If you haven't driven on one of the "unrestricted" sections of Germany's superhighway system, but desperately want the no-holds-barred "autobahn
experience, " you'd better hurry up and jet to the fatherland. It seems that imposing a permanent speed limit on the autobahns is now hotly debated issue
ahead of this fall's national elections.
The leader of Germany's Social Democratic Party (SPD), Gabriel Sigmar, proposes a 120 km/h (75 mph) speed limit on all autobahns, claiming that statistics
show that there are fewer deaths and serious injuries on restricted highways. Germany's Green Party is also behind speed limits, suggesting an 80km/h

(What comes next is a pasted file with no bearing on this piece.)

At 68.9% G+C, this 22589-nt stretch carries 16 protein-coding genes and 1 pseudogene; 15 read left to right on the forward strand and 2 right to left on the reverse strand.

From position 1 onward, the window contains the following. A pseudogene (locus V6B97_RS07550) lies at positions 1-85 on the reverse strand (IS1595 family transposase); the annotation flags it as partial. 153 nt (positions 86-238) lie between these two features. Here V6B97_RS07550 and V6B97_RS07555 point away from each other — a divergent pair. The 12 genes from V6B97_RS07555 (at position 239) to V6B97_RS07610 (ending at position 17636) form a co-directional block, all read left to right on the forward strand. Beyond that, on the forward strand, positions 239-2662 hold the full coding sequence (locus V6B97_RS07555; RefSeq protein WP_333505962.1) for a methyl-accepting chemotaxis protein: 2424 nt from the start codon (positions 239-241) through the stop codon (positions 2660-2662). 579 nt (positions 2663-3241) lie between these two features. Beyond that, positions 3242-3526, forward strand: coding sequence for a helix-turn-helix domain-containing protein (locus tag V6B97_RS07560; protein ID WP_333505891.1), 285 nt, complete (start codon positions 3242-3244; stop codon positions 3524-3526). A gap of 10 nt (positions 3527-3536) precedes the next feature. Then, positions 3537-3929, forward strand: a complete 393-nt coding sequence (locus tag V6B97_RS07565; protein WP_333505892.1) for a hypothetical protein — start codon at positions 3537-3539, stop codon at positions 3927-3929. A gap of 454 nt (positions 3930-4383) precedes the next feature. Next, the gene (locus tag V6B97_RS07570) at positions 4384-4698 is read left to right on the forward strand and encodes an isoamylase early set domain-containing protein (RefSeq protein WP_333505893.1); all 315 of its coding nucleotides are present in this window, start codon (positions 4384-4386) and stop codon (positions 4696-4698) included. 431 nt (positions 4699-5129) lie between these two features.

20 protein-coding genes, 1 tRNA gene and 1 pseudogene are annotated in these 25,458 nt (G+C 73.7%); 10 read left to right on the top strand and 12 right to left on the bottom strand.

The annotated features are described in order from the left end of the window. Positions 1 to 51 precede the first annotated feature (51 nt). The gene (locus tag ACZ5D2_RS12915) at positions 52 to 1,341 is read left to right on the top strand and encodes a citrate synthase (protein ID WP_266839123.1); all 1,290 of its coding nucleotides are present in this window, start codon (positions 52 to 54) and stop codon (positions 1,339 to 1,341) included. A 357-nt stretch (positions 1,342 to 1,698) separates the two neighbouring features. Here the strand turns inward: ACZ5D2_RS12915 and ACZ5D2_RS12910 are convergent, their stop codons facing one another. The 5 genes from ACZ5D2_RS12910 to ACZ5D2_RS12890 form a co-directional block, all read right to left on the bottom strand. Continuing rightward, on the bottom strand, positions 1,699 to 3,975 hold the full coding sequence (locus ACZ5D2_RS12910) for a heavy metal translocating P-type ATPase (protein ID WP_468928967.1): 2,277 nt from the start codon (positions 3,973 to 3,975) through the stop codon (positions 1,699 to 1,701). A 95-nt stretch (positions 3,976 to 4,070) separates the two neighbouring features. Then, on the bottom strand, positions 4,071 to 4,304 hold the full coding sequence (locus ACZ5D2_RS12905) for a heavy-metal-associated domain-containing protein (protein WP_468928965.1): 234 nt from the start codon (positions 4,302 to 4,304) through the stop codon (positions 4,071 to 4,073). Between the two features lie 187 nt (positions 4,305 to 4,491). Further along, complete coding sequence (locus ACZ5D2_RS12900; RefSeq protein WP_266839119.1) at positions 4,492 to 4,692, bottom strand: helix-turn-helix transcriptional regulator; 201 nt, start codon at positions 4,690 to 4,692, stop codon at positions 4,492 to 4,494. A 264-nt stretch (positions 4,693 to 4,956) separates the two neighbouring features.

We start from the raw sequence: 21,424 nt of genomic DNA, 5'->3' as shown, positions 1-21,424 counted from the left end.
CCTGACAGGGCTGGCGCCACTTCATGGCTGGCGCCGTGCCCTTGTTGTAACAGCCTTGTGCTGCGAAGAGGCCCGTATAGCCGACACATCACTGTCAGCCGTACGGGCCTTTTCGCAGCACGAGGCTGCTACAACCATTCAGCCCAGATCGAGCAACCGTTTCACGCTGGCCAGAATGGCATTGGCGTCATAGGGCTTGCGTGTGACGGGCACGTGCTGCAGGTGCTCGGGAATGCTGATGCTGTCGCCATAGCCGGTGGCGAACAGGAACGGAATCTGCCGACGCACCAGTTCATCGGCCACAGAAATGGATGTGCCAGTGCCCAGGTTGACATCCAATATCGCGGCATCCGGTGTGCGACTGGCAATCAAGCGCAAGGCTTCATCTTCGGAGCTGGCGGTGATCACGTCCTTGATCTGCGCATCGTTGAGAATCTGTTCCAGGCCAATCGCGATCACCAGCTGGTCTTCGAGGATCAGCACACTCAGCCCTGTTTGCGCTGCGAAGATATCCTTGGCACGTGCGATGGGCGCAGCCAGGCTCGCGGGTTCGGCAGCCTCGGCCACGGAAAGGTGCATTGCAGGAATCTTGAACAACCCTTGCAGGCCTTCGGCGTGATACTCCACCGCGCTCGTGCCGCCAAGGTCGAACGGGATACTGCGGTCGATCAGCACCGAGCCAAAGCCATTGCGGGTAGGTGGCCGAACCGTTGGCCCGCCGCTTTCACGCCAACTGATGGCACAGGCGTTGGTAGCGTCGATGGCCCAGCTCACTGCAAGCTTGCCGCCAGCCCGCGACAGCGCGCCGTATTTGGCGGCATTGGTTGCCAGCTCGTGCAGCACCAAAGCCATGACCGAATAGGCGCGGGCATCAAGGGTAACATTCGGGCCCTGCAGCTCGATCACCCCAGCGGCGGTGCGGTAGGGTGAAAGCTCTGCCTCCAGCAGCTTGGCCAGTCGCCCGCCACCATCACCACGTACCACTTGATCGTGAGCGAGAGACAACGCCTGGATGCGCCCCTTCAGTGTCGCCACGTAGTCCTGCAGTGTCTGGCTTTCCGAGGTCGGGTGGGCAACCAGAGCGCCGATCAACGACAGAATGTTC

(50mph) limit on all country roads.
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Opposing the SPD and Green parties is Germany's automobile organization, ADAC, which believes Sigmar's argument is "unsustainable." ADAC spokesperson
Andreas Hölzel told German newspaper Bild that the current autobahn infrastructure makes for very safe roads. Despite being used for a third of German road
travel, only 11 percent of Germany's serious traffic accidents and fatalities in 2012 were related to the autobahn.
Hölzel was also keen to highlight that no comparison has yet been made between accidents on derestricted autobahns and those with a speed limit in place.
At present, 40 percent of German autobahns have a 130km/h (81mph) limit imposed either temporarily or permanently.
ADAC advocates introducing roundabouts in place of dangerous junctions and adding passing lanes to potentially troublesome spots on minor roads. Why?